NCSE director Scott echoes, "Don't bother defending evolution. Evolution is a state of the art science, taught at every decent college and university in this country . . . Tell your audience that there is plenty of information on evolution in the library, in university courses, and in scores of scientific journals. . . . But hit hard at Flood Geology, the impossibility of all organisms being descended from the Ark survivors (some real problems in genetics here, folks), hit them on the young age of the earth, quote Morris on Satan causing the craters on the moon, and all the other dumb stuff the creationists don't want people to know they think." (Scott, "Debates and the Globetrotters", undated)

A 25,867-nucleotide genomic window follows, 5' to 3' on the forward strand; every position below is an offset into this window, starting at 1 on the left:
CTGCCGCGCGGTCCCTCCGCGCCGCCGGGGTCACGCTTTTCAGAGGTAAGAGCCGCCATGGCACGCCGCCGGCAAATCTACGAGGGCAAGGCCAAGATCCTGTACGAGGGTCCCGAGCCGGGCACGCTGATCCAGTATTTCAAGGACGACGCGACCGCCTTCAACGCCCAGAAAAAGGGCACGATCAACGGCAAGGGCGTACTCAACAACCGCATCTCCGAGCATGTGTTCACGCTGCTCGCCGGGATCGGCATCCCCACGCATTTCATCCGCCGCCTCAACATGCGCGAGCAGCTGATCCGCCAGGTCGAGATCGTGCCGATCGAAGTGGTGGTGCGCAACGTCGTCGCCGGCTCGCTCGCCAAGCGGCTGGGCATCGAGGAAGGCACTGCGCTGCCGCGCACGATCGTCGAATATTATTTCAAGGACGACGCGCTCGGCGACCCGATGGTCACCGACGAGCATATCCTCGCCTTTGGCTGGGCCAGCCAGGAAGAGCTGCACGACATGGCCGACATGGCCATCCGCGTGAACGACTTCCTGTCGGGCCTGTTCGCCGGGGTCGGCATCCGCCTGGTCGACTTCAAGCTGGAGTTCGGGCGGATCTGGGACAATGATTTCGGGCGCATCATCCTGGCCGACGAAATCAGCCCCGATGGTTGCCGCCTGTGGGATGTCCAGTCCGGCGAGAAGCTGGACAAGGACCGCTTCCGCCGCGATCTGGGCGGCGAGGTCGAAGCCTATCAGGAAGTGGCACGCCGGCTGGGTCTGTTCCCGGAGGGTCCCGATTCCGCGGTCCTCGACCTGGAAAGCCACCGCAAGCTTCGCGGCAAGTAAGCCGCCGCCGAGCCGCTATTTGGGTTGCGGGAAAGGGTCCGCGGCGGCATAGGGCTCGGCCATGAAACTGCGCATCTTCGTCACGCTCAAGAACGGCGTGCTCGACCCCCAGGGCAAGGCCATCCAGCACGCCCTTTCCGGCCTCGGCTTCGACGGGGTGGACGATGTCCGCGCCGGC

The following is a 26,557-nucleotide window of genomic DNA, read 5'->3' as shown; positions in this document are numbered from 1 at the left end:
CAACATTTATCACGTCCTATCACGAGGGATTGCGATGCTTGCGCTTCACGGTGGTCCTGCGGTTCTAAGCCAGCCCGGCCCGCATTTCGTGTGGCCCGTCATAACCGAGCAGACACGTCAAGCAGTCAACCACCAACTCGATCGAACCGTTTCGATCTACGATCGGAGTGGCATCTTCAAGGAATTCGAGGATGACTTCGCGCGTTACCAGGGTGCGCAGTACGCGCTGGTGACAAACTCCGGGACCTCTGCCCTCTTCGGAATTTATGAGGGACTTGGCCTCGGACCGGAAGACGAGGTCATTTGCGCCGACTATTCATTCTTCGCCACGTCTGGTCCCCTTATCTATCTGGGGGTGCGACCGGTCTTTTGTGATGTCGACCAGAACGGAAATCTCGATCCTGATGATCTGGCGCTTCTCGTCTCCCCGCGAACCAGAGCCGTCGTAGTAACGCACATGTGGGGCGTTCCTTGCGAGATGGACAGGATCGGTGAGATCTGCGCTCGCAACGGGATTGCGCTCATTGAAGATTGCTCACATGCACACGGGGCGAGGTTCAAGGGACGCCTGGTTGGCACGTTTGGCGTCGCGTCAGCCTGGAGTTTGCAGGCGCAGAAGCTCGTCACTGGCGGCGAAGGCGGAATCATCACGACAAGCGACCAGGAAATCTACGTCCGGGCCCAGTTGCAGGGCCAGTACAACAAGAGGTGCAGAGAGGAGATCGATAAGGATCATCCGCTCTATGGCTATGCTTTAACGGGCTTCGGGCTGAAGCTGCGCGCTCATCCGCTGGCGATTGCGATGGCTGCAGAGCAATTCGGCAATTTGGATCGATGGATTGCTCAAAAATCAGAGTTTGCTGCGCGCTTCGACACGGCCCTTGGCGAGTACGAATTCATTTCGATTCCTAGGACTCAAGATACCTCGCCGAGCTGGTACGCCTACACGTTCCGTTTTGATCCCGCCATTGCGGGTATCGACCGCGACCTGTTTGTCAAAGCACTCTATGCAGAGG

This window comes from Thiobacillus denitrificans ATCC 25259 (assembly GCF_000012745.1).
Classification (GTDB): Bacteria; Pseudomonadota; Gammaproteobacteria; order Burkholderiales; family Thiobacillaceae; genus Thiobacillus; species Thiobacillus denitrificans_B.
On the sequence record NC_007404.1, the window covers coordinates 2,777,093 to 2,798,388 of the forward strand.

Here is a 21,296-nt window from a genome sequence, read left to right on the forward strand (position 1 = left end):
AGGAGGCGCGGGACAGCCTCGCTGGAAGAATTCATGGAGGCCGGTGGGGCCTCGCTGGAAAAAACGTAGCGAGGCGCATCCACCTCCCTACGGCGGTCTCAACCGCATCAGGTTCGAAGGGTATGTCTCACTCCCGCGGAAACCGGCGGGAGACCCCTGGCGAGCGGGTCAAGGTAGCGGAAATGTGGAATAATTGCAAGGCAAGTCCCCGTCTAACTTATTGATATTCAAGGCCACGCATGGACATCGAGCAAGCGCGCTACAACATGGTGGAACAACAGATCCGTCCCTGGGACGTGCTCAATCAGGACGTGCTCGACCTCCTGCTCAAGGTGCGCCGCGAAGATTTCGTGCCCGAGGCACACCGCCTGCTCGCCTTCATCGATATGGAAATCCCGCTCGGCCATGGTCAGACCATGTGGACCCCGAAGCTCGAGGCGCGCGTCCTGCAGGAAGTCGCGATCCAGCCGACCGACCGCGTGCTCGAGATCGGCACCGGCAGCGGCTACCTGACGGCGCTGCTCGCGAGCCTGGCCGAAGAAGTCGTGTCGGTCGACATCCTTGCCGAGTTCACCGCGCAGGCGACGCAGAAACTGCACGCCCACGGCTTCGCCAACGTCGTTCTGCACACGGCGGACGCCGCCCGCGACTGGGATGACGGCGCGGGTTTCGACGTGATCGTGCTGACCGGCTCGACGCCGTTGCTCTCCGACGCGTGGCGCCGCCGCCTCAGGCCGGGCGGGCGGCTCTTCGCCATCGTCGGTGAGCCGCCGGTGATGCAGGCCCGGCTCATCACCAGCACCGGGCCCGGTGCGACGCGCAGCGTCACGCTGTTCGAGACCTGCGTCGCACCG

This tactic, at a stroke, forces the creationist to toss out nearly his entire script. The creationists are used to debating the validity of evolution, and have a whole slew of pseudo-scientific arguments to use--arguments which they know so well they can repeat in their sleep. But they are not used to debating the merits of their own "science"--since they know as well as anyone that they have no science. When they are forced to depart from their rehearsed script and answer some hard questions--like defining a "kind", or explaining exactly where the water for their global flood came from, or why their river-influx method of dating the age of the earth gives such widely different dates, or why if creationism is a science there are so many references to religious beliefs in their writings--they will be floundering in no time.